We've written before about whether men should get a say in their partners' abortions. Complicating the question even further is the fact that some men take control of women's reproduction by force. Which isn't messed up at all.
Often the debate around men's role in reproductive decisions assumes that men are currently powerless where these decisions are concerned. The dominant narrative is that of men like Greg Bruell (profiled in Elle, via Broadsheet), whose girlfriend told him she'd get an abortion if she conceived, but then proceeded to have a child and sue him for child support. He's now helping to raise his kid, but his cause has been taken up by the National Center for Men, whose director argues that "reproductive choice isn't a fundamental right if it's only limited to people who have internal reproductive systems." This is the refrain we generally hear: one of men being shut out of choice.
But sometimes it's men who shut women out. In her thorough article for The Nation on reproductive coercion (which we've also discussed), Lynn Harris writes of "the striking frequency with which it is in fact young men who try to force their partners to get pregnant. Their goal: not to settle down as family men but rather to exert what is perhaps the most intimate, and lasting, form of control." She cites one study finding that 15% of sexually active young women who visited reproductive health clinics had suffered birth control sabotage by a partner, and another in which 26% of a sample of teens in abusive, sexually active relationships said their partners were "actively trying to get them pregnant."
Perhaps the most striking part of Harris's piece is the speculation that reproductive coercion may play a role in "pregnancy ambivalence." A surprising percentage of women (23%, according to one study) report that they're neither trying to get pregnant nor trying to avoid it — and while many of these women may simply be at a point in their lives where a baby would be great if it happened, others may actually feel the decision is out their hands. Harris quotes Dr. Elizabeth Miller, author of a study on reproductive coercion: "We need further research to find out if part of what we've been addressing as ‘ambivalence' is in fact male-partner influence on women's reproductive health and autonomy."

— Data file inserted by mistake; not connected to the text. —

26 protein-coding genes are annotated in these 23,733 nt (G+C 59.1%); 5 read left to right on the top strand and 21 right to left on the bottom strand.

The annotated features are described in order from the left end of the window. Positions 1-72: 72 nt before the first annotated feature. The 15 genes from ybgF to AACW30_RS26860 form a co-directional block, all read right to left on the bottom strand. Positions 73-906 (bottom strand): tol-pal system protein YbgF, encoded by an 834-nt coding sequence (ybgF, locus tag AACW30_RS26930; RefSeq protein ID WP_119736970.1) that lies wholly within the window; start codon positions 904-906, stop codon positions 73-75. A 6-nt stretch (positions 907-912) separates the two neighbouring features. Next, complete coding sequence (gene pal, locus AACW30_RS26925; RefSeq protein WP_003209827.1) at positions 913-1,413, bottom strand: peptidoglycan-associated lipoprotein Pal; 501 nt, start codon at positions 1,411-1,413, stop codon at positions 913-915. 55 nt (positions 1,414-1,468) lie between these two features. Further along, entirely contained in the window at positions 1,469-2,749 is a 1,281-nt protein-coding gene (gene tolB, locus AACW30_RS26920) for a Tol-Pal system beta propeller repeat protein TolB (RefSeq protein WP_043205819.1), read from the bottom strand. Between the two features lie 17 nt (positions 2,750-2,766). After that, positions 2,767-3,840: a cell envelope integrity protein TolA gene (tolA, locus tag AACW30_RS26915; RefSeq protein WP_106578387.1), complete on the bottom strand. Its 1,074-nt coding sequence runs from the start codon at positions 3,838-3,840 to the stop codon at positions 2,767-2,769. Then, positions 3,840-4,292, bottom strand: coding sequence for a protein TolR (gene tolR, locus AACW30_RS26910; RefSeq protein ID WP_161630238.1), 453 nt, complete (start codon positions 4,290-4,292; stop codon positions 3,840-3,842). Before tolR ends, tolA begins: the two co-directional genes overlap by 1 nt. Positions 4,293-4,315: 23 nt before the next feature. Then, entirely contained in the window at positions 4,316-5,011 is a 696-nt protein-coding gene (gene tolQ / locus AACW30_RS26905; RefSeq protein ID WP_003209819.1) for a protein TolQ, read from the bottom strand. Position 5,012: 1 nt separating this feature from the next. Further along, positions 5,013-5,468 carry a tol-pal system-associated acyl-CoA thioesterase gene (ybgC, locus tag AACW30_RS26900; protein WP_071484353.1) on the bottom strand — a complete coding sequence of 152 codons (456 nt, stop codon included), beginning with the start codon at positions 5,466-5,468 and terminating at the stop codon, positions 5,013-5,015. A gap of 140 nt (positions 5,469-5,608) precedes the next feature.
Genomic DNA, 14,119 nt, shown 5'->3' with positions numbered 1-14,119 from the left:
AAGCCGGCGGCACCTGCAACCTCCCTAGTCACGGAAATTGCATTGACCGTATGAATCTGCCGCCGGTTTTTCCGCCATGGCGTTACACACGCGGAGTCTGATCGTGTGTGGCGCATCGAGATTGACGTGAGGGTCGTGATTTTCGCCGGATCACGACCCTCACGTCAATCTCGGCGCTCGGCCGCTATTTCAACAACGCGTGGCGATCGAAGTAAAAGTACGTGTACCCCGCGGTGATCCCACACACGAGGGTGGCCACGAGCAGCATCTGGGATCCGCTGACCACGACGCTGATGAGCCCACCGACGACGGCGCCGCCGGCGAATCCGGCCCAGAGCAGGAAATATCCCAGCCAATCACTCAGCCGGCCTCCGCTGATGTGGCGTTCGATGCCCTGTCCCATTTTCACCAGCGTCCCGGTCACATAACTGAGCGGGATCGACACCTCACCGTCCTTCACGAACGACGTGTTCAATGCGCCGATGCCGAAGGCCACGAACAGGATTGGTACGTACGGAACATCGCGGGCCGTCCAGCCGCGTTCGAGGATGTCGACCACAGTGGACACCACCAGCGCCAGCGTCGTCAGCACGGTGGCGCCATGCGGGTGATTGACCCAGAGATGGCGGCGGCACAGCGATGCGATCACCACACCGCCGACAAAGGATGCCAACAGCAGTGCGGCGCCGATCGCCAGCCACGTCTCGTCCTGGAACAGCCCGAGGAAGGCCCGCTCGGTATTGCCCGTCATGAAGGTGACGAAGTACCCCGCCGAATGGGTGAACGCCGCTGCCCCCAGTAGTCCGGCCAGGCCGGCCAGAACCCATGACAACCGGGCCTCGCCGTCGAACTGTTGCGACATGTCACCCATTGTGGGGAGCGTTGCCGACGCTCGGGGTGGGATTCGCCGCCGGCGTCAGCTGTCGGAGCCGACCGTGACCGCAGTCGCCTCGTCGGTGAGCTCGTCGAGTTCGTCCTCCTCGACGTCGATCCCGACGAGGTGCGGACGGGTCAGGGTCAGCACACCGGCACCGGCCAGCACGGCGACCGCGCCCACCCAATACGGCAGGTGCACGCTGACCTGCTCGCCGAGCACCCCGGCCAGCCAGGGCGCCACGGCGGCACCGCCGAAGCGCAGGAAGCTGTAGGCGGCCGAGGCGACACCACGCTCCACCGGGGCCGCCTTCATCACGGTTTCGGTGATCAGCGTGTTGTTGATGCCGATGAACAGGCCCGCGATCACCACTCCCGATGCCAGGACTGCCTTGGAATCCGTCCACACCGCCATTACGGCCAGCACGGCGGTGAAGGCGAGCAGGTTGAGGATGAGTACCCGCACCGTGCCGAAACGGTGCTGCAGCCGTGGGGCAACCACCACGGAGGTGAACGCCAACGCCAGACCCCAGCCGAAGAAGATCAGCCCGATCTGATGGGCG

Cases like Bruell's are likely to continue drawing media attention, and we're probably going to keep arguing about them for a long time to come. But these arguments shouldn't assume that it's always women excluding men from reproductive decisions — sometimes, it's the other way around. So rather than focus on ways to give men more say over whether a woman has an abortion, perhaps we should be counseling both sexes, at a young age, on how to talk about pregnancy in a healthy and non-abusive way. Miller tells Harris, "Ideally, we'd discuss healthy relationships as a foundation for sex ed before we discuss mechanics" — and a healthy relationship means both partners agree on birth control and how to respond to a potential conception. Such discussions wouldn't prevent all reproductive conflicts, but they might bring a little more equality to the inherently unequal process of having a child.